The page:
When planning, book permanent staff at 50% utilisation since they invariably have day jobs to attend to as well as personal admin, company meetings, time off, and company or compliance initiatives and personal development training.
When defining the project deliverables, remember that permanent staff leave too, so it pays to make knowledge transfer a clearly defined project deliverable.
Companies generally employ IC Project Managers because they are experienced they have proven project management skills and importantly, as an IC, they are easy to get rid of at the end of the project. From an accounting perspective, the whole budget can be tidied up during project closure including any bonus to the team and manager. No end of service benefits calculations, no ongoing accrual of pension rights and no ongoing social security or other tax liabilities.
“But what about technical knowledge?” I hear you say! Project Managers don’t need to be technically qualified to manage a project. In fact PM’s who lack technical knowledge generally do a better job because they don’t get dragged into developing technically elegant solutions, but remain focussed on their job…delivering the project.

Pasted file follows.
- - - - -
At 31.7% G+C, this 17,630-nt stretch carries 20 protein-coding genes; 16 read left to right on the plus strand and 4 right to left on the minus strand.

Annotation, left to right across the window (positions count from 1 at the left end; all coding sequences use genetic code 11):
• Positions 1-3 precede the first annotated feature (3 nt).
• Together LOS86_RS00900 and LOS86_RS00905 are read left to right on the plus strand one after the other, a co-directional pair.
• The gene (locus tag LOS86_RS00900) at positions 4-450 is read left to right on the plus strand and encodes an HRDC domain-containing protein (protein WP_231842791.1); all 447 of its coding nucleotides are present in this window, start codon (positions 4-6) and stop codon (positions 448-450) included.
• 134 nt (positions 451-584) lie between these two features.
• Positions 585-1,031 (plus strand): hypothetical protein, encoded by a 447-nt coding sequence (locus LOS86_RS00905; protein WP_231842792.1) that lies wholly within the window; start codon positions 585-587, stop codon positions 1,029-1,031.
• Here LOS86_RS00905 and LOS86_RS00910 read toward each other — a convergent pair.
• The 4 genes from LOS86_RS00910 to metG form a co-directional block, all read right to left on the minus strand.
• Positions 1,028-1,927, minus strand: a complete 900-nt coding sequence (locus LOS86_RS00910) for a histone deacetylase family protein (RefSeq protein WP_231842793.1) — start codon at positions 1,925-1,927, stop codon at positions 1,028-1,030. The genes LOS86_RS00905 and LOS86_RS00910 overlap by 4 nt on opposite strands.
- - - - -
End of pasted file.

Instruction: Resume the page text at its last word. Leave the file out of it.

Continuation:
Some considerations should you be considering using Independent Contractors
- An IC Project Manager will usually try to avoid the company politics, but they do need support from senior managers to ensure that they are empowered and this must be clear to the team. It is a good idea that a significant stakeholder is also the project champion and is seen to be supportive of the PM.
- IC’s are in it for the money and they will have a vested interest in extending their contract. That said, they should not deliberately extend a project, otherwise their reputation will be ruined. It’s a small world these days and word travels quickly.
- If you are presented with an hourly rate, also agree the working hours and ensure any process for agreeing extended hours working is included in the contract and adhered to.